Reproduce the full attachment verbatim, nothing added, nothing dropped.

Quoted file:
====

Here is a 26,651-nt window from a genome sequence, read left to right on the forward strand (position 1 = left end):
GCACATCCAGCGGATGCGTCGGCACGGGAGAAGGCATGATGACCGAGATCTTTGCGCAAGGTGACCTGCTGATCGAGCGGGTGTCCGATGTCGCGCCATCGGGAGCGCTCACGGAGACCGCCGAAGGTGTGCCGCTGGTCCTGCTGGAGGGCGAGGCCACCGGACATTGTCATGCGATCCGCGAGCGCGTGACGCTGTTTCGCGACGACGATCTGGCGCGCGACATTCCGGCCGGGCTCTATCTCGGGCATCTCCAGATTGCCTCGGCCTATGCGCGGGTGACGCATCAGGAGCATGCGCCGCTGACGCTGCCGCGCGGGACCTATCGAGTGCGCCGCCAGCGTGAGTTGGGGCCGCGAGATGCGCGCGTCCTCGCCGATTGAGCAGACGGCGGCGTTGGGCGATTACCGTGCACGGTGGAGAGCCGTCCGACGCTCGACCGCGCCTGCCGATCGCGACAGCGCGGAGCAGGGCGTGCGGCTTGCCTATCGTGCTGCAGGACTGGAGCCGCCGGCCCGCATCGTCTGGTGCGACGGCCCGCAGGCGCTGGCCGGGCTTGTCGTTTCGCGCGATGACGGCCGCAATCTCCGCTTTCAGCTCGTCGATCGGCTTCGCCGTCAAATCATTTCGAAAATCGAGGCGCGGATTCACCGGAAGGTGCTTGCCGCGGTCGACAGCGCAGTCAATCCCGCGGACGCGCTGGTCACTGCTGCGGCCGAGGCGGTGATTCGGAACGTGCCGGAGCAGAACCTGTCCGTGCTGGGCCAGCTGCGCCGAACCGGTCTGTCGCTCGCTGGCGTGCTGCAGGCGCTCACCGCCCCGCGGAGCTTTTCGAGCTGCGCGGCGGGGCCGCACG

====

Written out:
Here is a 26,651-nt window from a genome sequence, read left to right on the forward strand (position 1 = left end):
GCACATCCAGCGGATGCGTCGGCACGGGAGAAGGCATGATGACCGAGATCTTTGCGCAAGGTGACCTGCTGATCGAGCGGGTGTCCGATGTCGCGCCATCGGGAGCGCTCACGGAGACCGCCGAAGGTGTGCCGCTGGTCCTGCTGGAGGGCGAGGCCACCGGACATTGTCATGCGATCCGCGAGCGCGTGACGCTGTTTCGCGACGACGATCTGGCGCGCGACATTCCGGCCGGGCTCTATCTCGGGCATCTCCAGATTGCCTCGGCCTATGCGCGGGTGACGCATCAGGAGCATGCGCCGCTGACGCTGCCGCGCGGGACCTATCGAGTGCGCCGCCAGCGTGAGTTGGGGCCGCGAGATGCGCGCGTCCTCGCCGATTGAGCAGACGGCGGCGTTGGGCGATTACCGTGCACGGTGGAGAGCCGTCCGACGCTCGACCGCGCCTGCCGATCGCGACAGCGCGGAGCAGGGCGTGCGGCTTGCCTATCGTGCTGCAGGACTGGAGCCGCCGGCCCGCATCGTCTGGTGCGACGGCCCGCAGGCGCTGGCCGGGCTTGTCGTTTCGCGCGATGACGGCCGCAATCTCCGCTTTCAGCTCGTCGATCGGCTTCGCCGTCAAATCATTTCGAAAATCGAGGCGCGGATTCACCGGAAGGTGCTTGCCGCGGTCGACAGCGCAGTCAATCCCGCGGACGCGCTGGTCACTGCTGCGGCCGAGGCGGTGATTCGGAACGTGCCGGAGCAGAACCTGTCCGTGCTGGGCCAGCTGCGCCGAACCGGTCTGTCGCTCGCTGGCGTGCTGCAGGCGCTCACCGCCCCGCGGAGCTTTTCGAGCTGCGCGGCGGGGCCGCACG